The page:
Rangoon’s Water Taxis set for June Launch
By San Yamin Aung 8 May 2017
RANGOON — The chairwoman of a company set to provide water taxi services on Rangoon’s rivers next month has reassured people that the service will be safe and efficient amid criticisms that the project lacks transparency.
Daw Tint Tint Lwin, the chairwoman of Tint Tint Myanmar Company, told a press conference on Friday that she was confident the initiative to ferry passengers along the city’s waterways would succeed.
However, lawmakers fear the implementation of the water taxis may replicate the launch of the city’s revamped bus service, introduced in January, which was criticized for having aggressive staff, a shortage of buses, and being generally unreliable.
Regional parliamentarians have also complained that their questions about the details of Tint Tint Myanmar Company’s plan have been left unanswered, as the company, which won the tender in February, prepares to launch its fleet in the second week of June.
“At first, people will be concerned, but after taking a ride and seeing the advantages of the water buses, such as less pollution, and more convenience, like reading newspapers and drinking coffee while taking a ride, plus no traffic congestion on the rivers, I am sure the demand will be high,” Daw Tint Tint Lwin told reporters.
She said the project was “100 percent our investment” and not a joint venture with the government or another company. Tint Tint Myanmar Company loaned USD$34 million from KBZ Bank for the project, she added.
Known for running river cruises on the Irrawaddy and Chindwin rivers, the firm has bought four used boats—three from Australia and one from Pattaya in Thailand—for the taxi service. The boats can carry 180-200 passengers each and are expected to arrive in Burma within the next 20 days.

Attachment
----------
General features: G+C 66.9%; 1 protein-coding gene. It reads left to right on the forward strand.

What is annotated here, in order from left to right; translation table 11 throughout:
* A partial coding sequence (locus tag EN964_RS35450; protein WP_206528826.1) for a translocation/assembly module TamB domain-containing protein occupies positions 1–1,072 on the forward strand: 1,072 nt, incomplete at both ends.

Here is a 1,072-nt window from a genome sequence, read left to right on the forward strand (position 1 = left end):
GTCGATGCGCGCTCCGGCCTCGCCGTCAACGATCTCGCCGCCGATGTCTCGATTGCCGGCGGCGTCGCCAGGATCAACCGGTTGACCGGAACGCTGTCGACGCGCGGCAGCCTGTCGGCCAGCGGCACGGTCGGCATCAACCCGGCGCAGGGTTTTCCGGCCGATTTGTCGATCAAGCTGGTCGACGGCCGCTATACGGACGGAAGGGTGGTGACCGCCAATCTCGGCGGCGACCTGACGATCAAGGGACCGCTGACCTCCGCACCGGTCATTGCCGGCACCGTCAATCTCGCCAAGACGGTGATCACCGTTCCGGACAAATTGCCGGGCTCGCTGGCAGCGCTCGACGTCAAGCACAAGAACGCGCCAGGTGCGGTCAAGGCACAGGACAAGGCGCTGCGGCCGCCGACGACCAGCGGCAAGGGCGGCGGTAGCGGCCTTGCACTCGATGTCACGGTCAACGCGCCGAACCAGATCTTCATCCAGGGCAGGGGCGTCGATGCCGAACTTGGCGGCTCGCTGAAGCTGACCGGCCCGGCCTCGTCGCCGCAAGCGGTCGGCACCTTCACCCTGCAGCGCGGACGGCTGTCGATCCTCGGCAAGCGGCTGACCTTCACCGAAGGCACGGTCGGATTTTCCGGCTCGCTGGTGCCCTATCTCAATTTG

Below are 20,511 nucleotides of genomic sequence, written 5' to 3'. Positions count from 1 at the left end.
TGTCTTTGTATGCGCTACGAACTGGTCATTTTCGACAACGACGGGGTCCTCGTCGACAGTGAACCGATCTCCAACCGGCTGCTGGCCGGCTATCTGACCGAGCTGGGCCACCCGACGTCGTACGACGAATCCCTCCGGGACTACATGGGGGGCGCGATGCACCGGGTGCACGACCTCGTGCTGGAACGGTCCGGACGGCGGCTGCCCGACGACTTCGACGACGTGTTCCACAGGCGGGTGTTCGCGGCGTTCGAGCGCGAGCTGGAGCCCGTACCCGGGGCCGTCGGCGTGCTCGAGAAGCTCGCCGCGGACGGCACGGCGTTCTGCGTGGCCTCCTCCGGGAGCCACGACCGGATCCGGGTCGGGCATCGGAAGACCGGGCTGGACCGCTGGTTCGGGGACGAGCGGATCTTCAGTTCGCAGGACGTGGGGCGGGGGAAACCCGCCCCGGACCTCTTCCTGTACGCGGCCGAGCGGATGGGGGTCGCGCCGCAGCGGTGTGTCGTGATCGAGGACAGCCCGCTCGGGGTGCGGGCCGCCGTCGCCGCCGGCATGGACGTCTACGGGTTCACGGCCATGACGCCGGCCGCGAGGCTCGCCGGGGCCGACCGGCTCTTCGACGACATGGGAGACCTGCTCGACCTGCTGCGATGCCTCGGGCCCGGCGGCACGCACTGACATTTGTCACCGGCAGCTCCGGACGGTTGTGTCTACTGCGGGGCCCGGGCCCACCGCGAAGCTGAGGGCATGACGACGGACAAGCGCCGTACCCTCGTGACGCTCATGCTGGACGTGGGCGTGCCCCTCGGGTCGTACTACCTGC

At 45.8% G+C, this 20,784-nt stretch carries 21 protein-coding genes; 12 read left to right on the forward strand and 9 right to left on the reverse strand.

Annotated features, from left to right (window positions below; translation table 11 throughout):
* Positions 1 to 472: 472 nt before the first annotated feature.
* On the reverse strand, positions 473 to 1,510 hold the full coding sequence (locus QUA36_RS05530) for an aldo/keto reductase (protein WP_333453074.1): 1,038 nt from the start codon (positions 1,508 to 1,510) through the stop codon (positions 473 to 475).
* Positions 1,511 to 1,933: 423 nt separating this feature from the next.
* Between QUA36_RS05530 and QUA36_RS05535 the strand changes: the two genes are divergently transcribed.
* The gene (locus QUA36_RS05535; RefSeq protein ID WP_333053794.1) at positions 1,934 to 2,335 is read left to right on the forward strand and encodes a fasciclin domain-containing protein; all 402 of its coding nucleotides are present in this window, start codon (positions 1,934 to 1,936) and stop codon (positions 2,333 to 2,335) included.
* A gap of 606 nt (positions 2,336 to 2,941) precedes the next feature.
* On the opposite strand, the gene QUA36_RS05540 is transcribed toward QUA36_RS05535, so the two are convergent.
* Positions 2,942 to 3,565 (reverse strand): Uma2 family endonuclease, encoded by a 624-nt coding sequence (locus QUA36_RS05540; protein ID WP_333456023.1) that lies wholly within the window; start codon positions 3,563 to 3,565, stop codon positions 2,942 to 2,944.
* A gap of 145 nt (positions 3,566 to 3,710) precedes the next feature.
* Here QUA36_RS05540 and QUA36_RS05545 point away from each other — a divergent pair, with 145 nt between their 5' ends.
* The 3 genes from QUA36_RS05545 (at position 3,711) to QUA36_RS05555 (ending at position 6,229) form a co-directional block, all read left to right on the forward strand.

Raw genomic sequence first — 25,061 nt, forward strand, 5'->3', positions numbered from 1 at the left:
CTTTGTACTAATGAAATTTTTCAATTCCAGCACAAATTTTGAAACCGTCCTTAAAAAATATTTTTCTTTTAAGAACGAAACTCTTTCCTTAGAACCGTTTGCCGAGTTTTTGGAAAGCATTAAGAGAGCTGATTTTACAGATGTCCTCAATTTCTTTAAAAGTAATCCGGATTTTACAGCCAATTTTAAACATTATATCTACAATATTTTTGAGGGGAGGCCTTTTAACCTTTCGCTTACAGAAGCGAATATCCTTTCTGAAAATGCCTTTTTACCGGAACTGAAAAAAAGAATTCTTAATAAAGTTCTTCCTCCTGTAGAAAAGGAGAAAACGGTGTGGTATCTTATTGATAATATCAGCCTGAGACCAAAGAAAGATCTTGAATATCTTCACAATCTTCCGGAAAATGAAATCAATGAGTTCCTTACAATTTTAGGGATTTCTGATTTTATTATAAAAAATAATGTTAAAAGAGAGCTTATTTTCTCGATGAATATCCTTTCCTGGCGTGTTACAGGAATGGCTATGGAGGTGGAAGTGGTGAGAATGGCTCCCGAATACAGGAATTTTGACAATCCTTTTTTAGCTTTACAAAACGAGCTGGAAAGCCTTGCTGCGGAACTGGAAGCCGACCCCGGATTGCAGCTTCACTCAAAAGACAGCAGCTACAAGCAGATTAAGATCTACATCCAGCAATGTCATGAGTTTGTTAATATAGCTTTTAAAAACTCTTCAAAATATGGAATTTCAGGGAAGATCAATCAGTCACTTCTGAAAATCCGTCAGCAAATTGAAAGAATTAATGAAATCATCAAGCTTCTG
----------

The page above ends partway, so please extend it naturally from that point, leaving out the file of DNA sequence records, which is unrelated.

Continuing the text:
The Myanmar Port Authority has approved the construction of 10 boats in Pattaya under an Australian boat builder’s guidance. Twenty boats are also being constructed at a dock in Rangoon’s Seikgyikanaungto Township for the project.
At least 16 boats will connect Hlaing Tharyar and Botahtaung townships with eight stops under the first phase of the project. Two routes along Nga Moe Yeik Creek and Thanlyin Township will follow within three to six months after the jetties have been constructed, she said.
Fifty-six to 67 boats are expected to service the full operation. Daw Tint Tint Lwin said her firm has readied GPS and monitoring systems, and life jackets for every passenger. Each ticket will include travel insurance and emergency rescue teams will be on standby, she added.
The water taxis will run every 20 minutes from 6 a.m. to about 6.30 p.m., with tickets from 300-500 kyats, according to the chairwoman. Phase one of the project will target about 20,000 commuters. In 2018, it aims for an annual 12 million commuters and about 24 million in 2020.
But Daw Tint Tint Lwin declined to disclose the contractual term during which her company would provide the services. The Yangon Region Transport Authority (YRTA) could not be reached for comment on the contract’s tenure at the time of reporting.
Regional lawmaker Daw Sandar Min criticized Rangoon government in a Facebook post, as no representatives from the YRTA or transport ministry have attended the parliament to address her question from March probing for an update of the water taxis’ implementation.
The water taxi initiative falls under the divisional government’s plans to upgrade public transport services to alleviate worsening traffic jams in the former capital and commercial hub.